The realisation that the Euro zone economy had come to a standstill and was on the cusp of deflation*, combined with an underwhelming reporting season and the end of QE in the US looming on the horizon**, was behind this summer's correction. However, since 2009 each time things have started to look bad, investors have put their faith in central bankers to bail them out. So, two weeks exactly before central bankers met in Jackson Hole, the general view took a 180 degree turn: "help would surely be on its way again". The worst quintile in terms of share price performance in this mini correction became the best quintile in the last three weeks of August and vice versa. As we had considerably reduced our cyclical sensitivity, the Fund displayed very little volatility throughout this latest spat between bulls and bears.
The communication back channels of the ECB must have been working red hot last month, because every single investment bank in town was pounding the table with their supposedly home-grown view that QE was on its way. As they were all pushing the same message with exactly the same details, I had gathered that what was presented somewhat misleadingly as the independent analyses of some economists, was in reality a message that the ECB wanted to deliver to financial markets before it became official.
Draghi is obviously extremely concerned about deflation anchoring in investors' minds in Europe, and what this new injection of liquidity can achieve, apart from fuelling further asset price inflation, is to generate a bit of imported inflation via the weakening of the Euro. How much will depend on how stronger the dollar can get and how commodity prices are going to react, and in any case, the impact will be short-lived, because in the absence of wage inflation, the CPI will quickly flirt back with the zero level. There could also be an impact on the real economy if governments decide not to allocate the savings coming from a reduced interest bill to accelerate budget deficit reduction.
I had reduced the Fund's cyclical exposure steadily since April/May when I started to worry about weakening leading indicators in The Euro zone. However, I am starting to turn more hopeful about economic growth now on the continent. First of all, the corporate earnings cycle seems to have troughed in Europe. Earnings forecast revision has come down to a trickle (-1% over the last 3 months) and reported earnings have in fact started to rebound though very modestly (+2% increase in 12 months trailing earnings in Europe). The expected weakness of the Euro will help exporters. With LTTRO, credit will ease, though we do not know whether at this stage there is much demand for credit however low rates might be.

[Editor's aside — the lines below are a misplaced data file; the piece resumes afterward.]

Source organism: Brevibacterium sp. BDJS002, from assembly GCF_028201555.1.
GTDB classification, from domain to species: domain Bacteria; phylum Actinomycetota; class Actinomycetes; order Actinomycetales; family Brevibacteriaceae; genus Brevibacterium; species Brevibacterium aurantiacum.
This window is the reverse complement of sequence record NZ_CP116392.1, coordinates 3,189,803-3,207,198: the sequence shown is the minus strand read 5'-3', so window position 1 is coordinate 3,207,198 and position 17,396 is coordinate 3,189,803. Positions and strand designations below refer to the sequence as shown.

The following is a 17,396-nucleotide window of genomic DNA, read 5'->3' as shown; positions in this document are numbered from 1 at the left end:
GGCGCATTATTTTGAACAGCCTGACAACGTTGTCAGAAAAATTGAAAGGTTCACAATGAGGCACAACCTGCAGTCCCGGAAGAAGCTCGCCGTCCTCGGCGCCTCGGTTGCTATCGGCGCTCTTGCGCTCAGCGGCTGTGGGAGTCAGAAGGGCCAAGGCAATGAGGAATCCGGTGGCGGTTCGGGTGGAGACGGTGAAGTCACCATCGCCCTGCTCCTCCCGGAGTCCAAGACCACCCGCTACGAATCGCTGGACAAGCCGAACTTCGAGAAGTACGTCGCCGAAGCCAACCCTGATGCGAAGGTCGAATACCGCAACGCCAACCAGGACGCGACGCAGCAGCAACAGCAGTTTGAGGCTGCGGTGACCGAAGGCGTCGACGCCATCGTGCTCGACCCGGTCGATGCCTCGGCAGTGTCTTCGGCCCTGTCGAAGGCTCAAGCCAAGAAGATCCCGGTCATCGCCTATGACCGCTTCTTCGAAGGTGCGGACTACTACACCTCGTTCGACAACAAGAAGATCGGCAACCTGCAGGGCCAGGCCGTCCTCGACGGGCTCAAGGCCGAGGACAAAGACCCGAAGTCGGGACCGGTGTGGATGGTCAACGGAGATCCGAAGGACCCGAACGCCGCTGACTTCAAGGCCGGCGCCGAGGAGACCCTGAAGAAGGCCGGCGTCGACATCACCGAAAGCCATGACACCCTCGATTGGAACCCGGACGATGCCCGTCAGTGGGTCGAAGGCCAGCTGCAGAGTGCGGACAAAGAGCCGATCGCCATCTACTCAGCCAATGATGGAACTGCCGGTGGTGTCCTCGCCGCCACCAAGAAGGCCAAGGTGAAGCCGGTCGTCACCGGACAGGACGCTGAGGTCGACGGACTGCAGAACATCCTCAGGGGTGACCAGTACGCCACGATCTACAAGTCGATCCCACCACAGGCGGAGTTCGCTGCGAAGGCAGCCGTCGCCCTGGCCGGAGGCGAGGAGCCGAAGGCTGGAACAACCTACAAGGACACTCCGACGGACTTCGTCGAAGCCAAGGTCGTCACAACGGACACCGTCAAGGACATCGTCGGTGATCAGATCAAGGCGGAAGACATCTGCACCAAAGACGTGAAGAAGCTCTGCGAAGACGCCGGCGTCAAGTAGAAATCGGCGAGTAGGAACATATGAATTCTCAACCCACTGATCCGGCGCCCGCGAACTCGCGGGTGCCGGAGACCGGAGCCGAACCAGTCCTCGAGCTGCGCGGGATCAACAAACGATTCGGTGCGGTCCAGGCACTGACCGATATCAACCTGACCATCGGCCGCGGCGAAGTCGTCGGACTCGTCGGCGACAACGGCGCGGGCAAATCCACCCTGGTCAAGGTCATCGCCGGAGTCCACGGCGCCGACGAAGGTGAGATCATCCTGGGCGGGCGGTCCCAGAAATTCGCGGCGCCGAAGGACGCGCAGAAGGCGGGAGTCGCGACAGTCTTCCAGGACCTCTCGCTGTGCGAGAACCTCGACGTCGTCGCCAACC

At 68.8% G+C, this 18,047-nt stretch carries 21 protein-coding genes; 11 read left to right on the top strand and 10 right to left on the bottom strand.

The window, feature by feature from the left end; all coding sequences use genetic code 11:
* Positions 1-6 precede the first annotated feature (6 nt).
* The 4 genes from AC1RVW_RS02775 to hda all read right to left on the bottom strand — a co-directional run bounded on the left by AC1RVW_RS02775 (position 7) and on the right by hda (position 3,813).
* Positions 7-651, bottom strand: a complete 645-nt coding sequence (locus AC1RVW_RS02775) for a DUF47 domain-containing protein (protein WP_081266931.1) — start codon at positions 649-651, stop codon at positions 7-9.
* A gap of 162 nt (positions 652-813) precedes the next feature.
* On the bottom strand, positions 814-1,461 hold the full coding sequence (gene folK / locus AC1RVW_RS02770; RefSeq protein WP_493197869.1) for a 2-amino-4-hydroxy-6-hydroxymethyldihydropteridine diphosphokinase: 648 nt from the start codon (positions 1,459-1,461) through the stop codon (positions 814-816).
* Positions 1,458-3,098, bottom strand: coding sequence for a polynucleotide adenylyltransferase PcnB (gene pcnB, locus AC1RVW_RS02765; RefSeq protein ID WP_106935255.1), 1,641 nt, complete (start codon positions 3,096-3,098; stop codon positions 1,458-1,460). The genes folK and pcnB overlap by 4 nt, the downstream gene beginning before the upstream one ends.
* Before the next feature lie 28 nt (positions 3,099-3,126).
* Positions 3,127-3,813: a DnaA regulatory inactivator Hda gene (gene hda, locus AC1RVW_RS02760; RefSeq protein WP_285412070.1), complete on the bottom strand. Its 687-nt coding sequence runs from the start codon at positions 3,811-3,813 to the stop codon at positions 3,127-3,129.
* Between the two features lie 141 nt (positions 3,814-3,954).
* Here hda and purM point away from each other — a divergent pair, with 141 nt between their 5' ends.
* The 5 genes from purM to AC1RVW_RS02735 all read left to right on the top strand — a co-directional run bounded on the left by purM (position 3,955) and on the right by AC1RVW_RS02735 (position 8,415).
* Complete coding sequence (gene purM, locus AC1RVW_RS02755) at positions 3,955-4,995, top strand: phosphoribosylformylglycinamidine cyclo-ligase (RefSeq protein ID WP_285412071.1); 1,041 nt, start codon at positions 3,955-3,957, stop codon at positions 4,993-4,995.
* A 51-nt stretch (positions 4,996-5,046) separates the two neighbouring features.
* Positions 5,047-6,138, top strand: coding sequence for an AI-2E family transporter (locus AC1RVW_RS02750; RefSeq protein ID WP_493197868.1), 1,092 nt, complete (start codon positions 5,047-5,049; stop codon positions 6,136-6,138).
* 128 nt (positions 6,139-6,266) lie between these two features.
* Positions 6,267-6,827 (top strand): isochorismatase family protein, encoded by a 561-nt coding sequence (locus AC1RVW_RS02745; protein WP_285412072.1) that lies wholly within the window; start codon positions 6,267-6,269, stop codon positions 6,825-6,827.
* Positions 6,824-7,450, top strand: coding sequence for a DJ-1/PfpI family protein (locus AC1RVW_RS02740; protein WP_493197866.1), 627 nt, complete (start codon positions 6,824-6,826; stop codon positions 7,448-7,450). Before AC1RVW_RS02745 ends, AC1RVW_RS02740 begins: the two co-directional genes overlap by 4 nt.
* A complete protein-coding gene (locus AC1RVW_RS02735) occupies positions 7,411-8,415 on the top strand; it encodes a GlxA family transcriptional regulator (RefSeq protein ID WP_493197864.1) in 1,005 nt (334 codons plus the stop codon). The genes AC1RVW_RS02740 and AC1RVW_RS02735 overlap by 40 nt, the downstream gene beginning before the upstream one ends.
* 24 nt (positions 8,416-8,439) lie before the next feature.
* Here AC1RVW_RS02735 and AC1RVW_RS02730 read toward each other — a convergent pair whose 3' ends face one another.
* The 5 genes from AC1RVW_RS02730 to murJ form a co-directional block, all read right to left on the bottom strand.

However, the most important piece in the jigsaw is that Germany is losing its grip on the direction of the economic policy in the Euro zone. Draghi is now convinced that the absence of reflation in Germany is as much part of the problem as the reluctance of France and Italy to implement much needed reforms. Hence, the tension between the chairman of the ECB and the German finance minister***. He is joining the camp of the IMF which has been making this same analysis for some time now. I believe that both Italy and France will openly ignore the budget deficit targets. Renzi's aura is steadily waning as he is failing to deliver reforms (especially the one on the electoral law which is seen as the necessary first step before overhauling the entire country). He might be tempted to keep public opinion on his side with a bit of fiscal largesse.
Hollande is in a much more desperate situation. Rarely has a politician been so vilified/ridiculed/hated/despised in absolutely every quarter. With only 13% of citizens backing him, according to a recent poll, he has probably established a record in the history of Western democracies. If he has a bit of survival instinct left, he will put an end to any fiscal headwind while trying to placate the Germans by spinning off as good a story of reform as possible. However, if he cannot placate them, too bad! What does he have to lose?
In any case, with the sudden realisation that her own economy has grown to a halt because it is running out of potential buyers for her "made in Germany" goods, Angela Merkel will be much more on the defensive that she has been over the years. She was calling the shots because she could sow division among her potential opponents, playing one country against another**** and being fully supported by the ECB in doing so. However, the situation has changed. She runs a coalition government, the economy is now longer growing and she is increasingly isolated.
* Inflation in the EZ was 0.4% for July
*** So much was clear in Schauble recent interview on Bloomberg TV
**** France against Italy for example, when an enormous spread opened up in 2011/12 on government bond yields